|Name||Karl Wilhelm Verhoeff|
|Birth||(1867-11-25)25 November 1867 Soest,Westphalia|
|Death||(1944-12-06)(aged 77) Munich|
|Institution||Museum für Naturkunde)
|Famous Research||Myriapod taxonomy|
Events Occured in Scienctist Life
Wilhelm Verhoeff (25 November 1867 – 6 December 1944) was a German myriapodologist and entomologist, specialising in myriapods (millipedes, centipedes, and related species) as well as woodlice and to a lesser extent insects.
Karl W. Verhoeff was born on 25 November 1867 in Soest in Westphalia, the son of the apothecary Karl M. Verhoeff and his wife Mathilde (born Rocholl).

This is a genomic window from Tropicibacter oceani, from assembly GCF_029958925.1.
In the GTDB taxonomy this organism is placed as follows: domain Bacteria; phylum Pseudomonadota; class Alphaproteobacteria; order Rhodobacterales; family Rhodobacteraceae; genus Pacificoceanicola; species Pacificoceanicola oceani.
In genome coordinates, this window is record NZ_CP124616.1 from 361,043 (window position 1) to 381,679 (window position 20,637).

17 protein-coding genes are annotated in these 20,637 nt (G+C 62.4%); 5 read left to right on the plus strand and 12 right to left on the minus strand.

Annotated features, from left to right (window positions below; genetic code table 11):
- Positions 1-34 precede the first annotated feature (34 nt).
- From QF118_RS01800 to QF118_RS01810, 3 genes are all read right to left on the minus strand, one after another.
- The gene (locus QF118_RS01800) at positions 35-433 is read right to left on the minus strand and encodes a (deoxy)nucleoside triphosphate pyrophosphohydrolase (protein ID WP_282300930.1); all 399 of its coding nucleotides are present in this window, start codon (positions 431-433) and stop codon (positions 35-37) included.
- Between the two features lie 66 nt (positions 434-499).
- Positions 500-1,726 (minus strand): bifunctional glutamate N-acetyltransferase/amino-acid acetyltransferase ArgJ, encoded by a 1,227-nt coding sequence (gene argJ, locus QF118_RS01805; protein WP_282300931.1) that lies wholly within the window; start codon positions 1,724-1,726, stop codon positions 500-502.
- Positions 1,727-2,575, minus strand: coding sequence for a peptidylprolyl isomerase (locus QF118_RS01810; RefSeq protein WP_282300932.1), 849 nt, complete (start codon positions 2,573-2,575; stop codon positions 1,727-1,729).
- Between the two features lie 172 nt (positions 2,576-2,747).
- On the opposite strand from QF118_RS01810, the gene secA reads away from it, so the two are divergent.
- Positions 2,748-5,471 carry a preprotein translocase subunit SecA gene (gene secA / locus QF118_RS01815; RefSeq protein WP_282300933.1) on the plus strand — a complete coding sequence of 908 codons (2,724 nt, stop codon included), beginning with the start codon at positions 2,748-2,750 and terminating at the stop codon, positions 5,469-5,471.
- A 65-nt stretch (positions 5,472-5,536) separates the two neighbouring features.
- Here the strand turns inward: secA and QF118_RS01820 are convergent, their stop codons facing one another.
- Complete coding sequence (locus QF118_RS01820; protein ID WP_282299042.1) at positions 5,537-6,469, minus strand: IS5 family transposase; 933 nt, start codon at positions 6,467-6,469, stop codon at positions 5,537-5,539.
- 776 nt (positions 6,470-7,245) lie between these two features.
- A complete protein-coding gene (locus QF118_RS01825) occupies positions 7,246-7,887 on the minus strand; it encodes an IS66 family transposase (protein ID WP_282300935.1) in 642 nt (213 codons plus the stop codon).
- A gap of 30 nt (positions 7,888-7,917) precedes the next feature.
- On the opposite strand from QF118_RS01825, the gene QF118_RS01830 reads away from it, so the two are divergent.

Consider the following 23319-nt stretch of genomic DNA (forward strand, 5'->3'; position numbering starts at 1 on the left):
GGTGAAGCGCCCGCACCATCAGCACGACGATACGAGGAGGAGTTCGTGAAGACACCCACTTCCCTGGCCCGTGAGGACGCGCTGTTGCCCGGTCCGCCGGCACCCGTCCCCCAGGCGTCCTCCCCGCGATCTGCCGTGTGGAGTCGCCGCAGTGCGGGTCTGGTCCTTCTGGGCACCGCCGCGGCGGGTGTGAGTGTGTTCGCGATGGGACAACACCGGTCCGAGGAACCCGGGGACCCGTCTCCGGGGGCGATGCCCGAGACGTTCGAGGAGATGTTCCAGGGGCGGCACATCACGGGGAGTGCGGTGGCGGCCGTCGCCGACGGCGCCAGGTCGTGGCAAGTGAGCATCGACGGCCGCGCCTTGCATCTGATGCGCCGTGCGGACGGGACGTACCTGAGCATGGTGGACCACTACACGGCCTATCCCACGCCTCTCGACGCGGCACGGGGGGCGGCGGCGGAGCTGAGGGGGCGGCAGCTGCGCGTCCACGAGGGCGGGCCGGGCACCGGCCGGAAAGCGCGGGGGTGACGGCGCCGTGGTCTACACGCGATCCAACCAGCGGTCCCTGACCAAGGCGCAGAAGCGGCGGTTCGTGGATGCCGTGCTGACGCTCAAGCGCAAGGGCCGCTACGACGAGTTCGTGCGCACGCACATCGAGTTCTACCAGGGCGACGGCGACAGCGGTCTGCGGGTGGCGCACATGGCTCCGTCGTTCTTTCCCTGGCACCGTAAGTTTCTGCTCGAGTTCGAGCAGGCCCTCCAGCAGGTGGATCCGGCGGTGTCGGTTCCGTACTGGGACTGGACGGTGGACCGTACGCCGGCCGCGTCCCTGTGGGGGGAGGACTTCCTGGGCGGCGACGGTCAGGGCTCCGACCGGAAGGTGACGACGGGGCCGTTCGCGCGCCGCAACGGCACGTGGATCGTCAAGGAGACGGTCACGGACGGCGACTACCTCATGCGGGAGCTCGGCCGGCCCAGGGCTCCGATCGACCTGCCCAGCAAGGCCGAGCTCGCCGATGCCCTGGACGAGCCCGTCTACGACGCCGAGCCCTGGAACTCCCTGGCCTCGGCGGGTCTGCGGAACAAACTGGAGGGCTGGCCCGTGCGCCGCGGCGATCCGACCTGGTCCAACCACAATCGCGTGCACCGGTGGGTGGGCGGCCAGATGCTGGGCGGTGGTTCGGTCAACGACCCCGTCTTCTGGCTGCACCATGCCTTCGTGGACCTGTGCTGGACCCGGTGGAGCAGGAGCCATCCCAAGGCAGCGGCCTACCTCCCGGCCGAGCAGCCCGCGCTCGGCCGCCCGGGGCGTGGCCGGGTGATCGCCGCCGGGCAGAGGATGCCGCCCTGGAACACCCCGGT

He completed his Abitur examination in Soest in 1889 and completed his doctoral thesis in zoology in Bonn in 1893.
In 1902 he married Marie Kringer, who died in 1937 during surgery.
The marriage produced three children, two daughters and a son, the son dying in 1942 on the Russian front.
The 1962 compilation of Gisela Mauermayer records 670 scientific works by Verhoeff, including major contributions to the series Klassen und Ordnungen des Tierreichs.
Verhoeff received a number of awards towards the end of his life, including the silver Leibniz Medal of the Prussian Academy of Science (1933), the Preis & Plakette of the August Forel foundation (1942) and a Doktor Diplom from the University of Bonn on the occasion of the 50th anniversary of his thesis (1943).
In 1942, shortly before his 75th birthday, he was elected to the German Academy of Sciences Leopoldina.
He died in Munich from wounds sustained during an air-raid on 6 December 1944.Verhoeff's botanical writing concerned plant-insect interactions.